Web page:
Jane Fonda is a versatile actress who has won several prestigious awards over a long and illustrious career spanning more than five decades. The beautiful and talented lady has evolved from just being an actress to become a fitness icon and also an outspoken feminist and political activist. Acting came naturally to Jane whose father was the legendary actor Henry Fonda, so it was no surprise when the pretty young girl expressed her desire to get into films. Even as a child she would watch movies and act out the scenes with her brother, Peter who too became an actor in future. She rose to fame in the 1960s with a string of successful films like ‘Tall Story’ and ‘Cat Ballou’ which helped her create her own identity as a Hollywood star beyond her identity as the daughter of a famous actor. Her luminous beauty and seductive charms earned her the image of a sex symbol. However, the talented actress never let the media typecast her. She proved to the world that she was a versatile actress who could play any role with the same dedication and perfection. She reinvented herself as a fitness guru and produced and starred in several exercise videos during her later years.
Childhood & Early Life
She was born as Lady Jayne Seymour Fonda to Henry Fonda and Frances Brokaw. Her father a very famous actor and was counted amongst the best actors of the 20th century. Her mother was a socialite.
Exposed to movies and acting from a young age, she used to enact the scenes she had seen in the movies with her brother.
Tragedy struck when Jane was 12—her mother, depressed over her marital problems committed suicide. Her father was a cold and distant man who never developed any emotional bonding with his children.
She attended Emma Willard School. She was very talented and ambitious even as a teenager and she taught dance at Fire Island Pines, New York, when she was 15.
She enrolled at Vassar College, and while there she went to Paris to study art for two years. She returned to U.S. in 1958 and studied acting under Lee Strasberg.
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She was active on the stage during the 1950s which formed the foundation for her Hollywood career. She made her debut with the romantic comedy ‘Tall Story’ opposite Anthony Perkins in 1960 in which she played a cheerleader who pursues a basketball player.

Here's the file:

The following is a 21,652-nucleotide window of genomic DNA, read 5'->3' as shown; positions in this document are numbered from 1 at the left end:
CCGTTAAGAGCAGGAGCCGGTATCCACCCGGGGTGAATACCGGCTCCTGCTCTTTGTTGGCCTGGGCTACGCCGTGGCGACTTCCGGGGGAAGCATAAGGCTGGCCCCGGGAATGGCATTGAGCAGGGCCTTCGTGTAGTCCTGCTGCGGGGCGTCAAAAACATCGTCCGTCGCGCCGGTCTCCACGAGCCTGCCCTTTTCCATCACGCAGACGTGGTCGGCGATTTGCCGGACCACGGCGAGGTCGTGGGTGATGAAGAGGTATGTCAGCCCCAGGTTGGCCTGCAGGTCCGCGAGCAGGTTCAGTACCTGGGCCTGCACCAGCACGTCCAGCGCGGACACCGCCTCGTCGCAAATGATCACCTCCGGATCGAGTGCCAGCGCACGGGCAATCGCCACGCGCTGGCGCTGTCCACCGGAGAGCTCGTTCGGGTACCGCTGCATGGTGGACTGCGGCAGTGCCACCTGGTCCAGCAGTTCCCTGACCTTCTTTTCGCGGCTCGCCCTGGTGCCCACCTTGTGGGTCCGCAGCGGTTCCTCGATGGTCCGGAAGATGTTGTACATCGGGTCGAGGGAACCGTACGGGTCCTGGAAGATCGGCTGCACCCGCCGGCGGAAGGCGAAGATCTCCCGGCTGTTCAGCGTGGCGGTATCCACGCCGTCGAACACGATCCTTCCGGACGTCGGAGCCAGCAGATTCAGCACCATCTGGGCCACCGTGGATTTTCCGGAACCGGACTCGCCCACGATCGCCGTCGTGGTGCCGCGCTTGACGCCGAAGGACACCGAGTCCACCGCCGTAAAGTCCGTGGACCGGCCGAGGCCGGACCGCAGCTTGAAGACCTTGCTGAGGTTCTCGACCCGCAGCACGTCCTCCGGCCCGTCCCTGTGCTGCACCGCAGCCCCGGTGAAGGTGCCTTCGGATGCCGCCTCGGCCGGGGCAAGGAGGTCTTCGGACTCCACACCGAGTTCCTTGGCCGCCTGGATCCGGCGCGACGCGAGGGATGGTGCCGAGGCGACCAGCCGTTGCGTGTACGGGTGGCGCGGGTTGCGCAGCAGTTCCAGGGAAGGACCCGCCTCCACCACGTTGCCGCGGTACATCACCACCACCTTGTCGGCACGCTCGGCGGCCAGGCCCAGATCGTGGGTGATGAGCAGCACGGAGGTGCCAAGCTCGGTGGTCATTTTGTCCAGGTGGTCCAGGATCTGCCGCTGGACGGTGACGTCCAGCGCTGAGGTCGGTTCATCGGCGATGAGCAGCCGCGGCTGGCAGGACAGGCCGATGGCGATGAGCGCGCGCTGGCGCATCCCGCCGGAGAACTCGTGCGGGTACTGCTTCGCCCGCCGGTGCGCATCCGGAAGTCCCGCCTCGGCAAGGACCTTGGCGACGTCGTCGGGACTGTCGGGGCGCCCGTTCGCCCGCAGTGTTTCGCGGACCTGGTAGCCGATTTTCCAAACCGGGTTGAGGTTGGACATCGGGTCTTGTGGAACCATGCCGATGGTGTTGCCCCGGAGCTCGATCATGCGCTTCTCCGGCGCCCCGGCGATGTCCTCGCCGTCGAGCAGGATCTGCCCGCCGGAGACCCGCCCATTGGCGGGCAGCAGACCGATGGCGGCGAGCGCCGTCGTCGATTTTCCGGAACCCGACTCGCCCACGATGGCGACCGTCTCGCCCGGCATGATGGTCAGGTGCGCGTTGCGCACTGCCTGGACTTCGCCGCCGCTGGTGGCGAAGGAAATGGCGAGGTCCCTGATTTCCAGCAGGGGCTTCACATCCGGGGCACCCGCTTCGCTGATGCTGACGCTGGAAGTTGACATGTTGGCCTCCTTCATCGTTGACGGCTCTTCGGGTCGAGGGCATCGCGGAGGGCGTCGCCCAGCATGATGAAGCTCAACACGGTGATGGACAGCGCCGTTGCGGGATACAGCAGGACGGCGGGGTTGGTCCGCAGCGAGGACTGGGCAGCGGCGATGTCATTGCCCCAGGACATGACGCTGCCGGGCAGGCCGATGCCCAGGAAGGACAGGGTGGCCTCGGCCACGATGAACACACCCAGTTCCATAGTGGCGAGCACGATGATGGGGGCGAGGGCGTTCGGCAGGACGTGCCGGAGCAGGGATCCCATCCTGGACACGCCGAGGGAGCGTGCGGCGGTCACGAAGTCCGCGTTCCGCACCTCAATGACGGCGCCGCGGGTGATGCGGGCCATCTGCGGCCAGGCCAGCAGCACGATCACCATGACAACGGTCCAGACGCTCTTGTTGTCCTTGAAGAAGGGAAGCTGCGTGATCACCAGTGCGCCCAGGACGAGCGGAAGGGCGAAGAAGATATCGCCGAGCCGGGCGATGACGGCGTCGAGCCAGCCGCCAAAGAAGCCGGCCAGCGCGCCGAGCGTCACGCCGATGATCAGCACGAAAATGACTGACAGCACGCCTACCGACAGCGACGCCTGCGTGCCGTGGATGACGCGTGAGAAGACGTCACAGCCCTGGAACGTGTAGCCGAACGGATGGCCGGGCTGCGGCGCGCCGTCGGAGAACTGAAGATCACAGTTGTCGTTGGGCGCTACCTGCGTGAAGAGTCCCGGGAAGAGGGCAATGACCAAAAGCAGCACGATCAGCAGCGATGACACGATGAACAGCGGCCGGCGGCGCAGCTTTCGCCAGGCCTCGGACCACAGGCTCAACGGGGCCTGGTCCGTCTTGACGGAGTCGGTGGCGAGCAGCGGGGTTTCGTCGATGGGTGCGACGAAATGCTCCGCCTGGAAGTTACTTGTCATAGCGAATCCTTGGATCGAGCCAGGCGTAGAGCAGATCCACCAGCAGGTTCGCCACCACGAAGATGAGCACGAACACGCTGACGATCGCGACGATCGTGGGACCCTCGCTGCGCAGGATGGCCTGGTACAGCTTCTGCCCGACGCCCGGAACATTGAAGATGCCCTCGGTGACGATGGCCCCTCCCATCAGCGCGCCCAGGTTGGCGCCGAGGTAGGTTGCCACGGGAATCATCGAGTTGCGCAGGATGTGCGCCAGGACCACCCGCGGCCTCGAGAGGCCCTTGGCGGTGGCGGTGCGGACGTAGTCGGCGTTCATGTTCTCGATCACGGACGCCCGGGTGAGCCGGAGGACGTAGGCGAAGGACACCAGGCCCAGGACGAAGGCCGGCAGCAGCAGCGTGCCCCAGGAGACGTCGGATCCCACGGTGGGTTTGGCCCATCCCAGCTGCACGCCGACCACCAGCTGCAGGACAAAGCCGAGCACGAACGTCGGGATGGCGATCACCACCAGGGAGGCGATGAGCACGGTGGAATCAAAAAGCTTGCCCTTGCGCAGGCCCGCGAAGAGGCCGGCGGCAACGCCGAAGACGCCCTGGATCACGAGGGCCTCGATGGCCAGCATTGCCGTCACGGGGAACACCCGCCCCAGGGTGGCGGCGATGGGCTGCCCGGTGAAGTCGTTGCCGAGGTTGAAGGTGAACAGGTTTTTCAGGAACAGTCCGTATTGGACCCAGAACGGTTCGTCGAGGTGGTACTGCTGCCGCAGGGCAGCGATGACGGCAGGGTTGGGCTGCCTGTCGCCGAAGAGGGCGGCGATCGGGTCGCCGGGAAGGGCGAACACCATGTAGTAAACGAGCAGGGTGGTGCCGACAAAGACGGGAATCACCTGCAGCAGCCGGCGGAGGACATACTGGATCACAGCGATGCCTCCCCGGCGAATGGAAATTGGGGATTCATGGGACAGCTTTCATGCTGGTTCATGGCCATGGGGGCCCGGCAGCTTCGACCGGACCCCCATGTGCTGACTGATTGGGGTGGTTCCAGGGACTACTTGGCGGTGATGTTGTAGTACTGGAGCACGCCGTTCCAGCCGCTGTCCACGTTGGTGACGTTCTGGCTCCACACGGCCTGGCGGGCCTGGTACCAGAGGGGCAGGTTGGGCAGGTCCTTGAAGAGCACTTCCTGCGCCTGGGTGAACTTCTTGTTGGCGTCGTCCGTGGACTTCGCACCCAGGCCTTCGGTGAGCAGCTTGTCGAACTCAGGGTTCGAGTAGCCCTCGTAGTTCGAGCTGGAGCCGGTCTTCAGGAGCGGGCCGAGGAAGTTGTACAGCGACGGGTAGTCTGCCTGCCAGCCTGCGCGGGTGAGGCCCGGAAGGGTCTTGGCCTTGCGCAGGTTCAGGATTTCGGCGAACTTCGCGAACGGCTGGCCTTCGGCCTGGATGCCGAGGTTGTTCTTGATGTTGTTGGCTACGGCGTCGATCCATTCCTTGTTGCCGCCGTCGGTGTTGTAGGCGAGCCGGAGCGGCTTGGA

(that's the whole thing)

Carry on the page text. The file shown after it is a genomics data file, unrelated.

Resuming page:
She was very prolific during the early 1960s doing several movies in a year. She got her first Golden Globe Award nomination for the Best Actress for the movie ‘Period of Adjustment’ (1962) and another one for ‘Cat Ballou’ (1965).
In 1969, she portrayed Gloria Beatty in ‘They Shoot Horses, Don’t They?’—a drama film directed by Sydney Pollack. Her role was critically acclaimed and she won several awards and nominations.
She played the prostitute Bree Daniels in the dramatic film ‘Klute’ in 1971. In the movie her character helps a detective in solving a missing person case. The movie also starred Donald Sutherland and Charles Cioffi.
After a series of not-so-memorable films in the mid 1970s, she appeared in the drama film ‘Coming Home’ in 1978. The story revolved around a love triangle among a young woman, her husband and a paralyzed Vietnam War veteran. The movie was critically acclaimed and won several awards.
She welcomed the decade of 1980s with the hit movie ‘9 to 5’ in which she starred alongside with Dolly Parton, Lily Tomlin and Dabney Coleman. The comedy was a huge commercial success.
Fonda, who had lost her mother as a young girl wanted to resurrect her strained relationship with her father by doing a film with him. Her dream came true when the father-daughter duo was cast together in ‘On Golden Pond’ in 1981 which won her father his only Academy award.
She continued appearing in feature films all through the 1980s though not as frequently. By 1990, she had decided that she wanted to retire from acting.
Famous for her fitness, she credited her years of ballet practice in helping her maintain a youthful and healthy figure. She began performing aerobics after an injury forced her to stop ballet. Soon she became a fitness icon and released several exercise videos including the highly popular ‘The Jane Fonda’s Workout’.
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She came out of her retirement in 2005 to star in the romantic comedy ‘Monster-in-Law’.
Over the 2000s she continued to appear in other movies such as ‘The Georgia Rule’ (2007), ‘Peace, Love, and Misunderstanding’ (2011), and ‘The Butler’ (2013).
Her role as a high-profile call girl in the dramatic film ‘Klute’ was highly appreciated. She won several awards for her performance including an Academy Award and a Golden Globe award.
In the movie ‘Coming Home’, she portrayed a woman torn between her love for her marine husband and a paralyzed war veteran. Her moving performance as Sally Hyde was critically acclaimed.
Awards & Achievements
She received the Academy Award for Best Actress twice: For the role of Bree Daniels in ‘Klute’ (1971) and Sally Hyde in ‘Coming Home’ (1978).
Personal Life & Legacy
Her first marriage was to Roger Vadim in 1965 which ended in divorce. The couple had one daughter.
She married Tom Hayden in 1973. They had a son and later divorced. Her third marriage to the cable television tycoon and CNN founder Ted Turner in 1991 also ended in divorce in 2001. She is currently dating record producer Richard Perry.
She was diagnosed with breast cancer in 2010 and has since recovered.
She is a feminist and supports causes like V-Day which is a movement to stop violence against women. She established the Jane Fonda Center for Adolescent Reproductive Health in Georgia which aims to prevent teenage pregnancy through education and training programs.
This actress and her father were the first father-daughter duo to be nominated for Academy Awards in the same year.